menu

Apocalyptic and Salvation-History in Romans

Apocalyptic and Salvation-History in Romans December 16, 2011

It was ironically in a 1 Corinthians commentary, that I found this gem of a quote about Paul, apocalypticism, and salvation-history in Romans. Roy E. Ciampa and Brian S. Rosner (The First Letter to the Corinthians [PNTC; Grand Rapids, MI: Eerdmans, 2010], 10) write:

The salvation-historical and apocalyptic perspectives are not, for Paul, two irreconcilable outlooks standing in unresolved tension. Instead, the two perspectives converge in Paul’s thought such that he regards the history of the particular nation of Israel as finding its fulfillment, through Jesus Christ, in salvation for the entire world. The convergence of salvation-historical and apocalyptic motifs is nowhere more apparent than in the two ‘bookends’ to Romans 1:1-5 and 16:25-27. The gospel of Jesus Christ, descended from David according to the flesh yet declared to be the Son of God in power according to the Spirit of holiness by his resurrection from the dead, has cosmic significance. This ‘mystery’ was kept secret for long ages but has now been disclosed and through the prophetic writings (i.e., the historical Scriptures of Israel) has been made know to all the nations, and must be proclaimed to the world and its authorities. It is the eschatological ‘power of God for salvation’ (Rom. 1:16). Paul the  regards himself as a herald who has been commissioned by Jesus to perform this task. Paul has been sent, through a special revelation of God’s Son, to preach to the Gentiles (Gal. 1:11, 16). He is one of two ‘point men’ in God’s eschatological mission, having been entrusted with the gospel to the Gentiles just as Peter was entrusted with the gospel to the Jews (Gal.2:7).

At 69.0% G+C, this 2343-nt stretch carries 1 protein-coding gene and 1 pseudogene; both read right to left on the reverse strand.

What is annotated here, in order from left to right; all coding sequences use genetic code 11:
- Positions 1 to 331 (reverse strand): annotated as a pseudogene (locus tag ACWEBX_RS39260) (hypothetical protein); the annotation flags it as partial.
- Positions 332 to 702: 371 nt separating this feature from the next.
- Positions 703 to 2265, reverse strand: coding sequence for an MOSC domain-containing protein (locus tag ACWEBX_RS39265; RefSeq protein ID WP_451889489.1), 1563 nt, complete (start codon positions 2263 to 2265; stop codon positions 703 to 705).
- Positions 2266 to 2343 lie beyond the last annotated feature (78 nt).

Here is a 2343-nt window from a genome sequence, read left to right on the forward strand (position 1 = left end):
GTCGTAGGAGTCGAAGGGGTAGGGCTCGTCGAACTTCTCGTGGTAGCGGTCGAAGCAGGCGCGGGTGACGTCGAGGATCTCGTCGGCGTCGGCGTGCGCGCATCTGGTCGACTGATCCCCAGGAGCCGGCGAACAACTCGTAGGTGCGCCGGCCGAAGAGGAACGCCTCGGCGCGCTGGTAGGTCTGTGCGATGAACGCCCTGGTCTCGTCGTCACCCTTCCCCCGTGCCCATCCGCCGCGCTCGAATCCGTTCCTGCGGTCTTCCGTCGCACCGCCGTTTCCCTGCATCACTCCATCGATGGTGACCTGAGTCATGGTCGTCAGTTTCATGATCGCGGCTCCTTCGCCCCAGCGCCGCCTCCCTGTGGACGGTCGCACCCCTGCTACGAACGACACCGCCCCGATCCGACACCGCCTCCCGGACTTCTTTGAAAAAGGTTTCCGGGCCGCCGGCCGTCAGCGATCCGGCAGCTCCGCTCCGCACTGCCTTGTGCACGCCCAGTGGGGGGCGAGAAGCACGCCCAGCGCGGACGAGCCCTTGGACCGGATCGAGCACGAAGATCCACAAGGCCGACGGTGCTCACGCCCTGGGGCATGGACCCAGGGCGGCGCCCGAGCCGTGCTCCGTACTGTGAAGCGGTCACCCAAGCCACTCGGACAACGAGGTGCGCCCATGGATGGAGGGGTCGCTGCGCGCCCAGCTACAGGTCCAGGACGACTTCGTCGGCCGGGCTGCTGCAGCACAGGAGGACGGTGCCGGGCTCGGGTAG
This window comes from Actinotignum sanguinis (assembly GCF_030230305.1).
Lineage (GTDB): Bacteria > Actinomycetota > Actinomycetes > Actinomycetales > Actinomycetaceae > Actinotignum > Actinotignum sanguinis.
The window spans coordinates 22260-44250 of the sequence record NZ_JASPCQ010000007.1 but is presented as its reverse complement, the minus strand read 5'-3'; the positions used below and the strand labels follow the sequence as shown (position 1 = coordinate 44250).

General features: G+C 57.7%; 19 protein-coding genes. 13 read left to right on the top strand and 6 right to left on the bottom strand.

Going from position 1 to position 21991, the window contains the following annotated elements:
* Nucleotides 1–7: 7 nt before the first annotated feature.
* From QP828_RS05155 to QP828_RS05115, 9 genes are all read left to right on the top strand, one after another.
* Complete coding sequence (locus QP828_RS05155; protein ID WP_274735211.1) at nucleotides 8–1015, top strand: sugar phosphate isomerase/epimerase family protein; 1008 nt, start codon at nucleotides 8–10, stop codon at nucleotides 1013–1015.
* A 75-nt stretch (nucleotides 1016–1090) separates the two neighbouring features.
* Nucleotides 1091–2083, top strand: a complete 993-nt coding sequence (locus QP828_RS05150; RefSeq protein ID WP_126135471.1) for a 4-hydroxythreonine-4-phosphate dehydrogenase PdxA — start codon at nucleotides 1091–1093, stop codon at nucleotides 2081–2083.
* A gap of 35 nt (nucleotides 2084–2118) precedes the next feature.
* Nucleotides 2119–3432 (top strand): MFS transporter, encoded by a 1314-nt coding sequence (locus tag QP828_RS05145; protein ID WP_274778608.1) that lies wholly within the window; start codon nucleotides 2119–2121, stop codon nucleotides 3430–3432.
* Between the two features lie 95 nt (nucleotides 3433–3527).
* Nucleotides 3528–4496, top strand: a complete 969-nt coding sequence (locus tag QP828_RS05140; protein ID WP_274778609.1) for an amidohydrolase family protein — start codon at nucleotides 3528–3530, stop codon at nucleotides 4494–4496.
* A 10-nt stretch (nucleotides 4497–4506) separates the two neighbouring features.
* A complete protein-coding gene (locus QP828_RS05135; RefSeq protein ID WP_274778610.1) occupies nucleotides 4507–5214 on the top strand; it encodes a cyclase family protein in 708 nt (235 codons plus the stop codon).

Browse Our Archives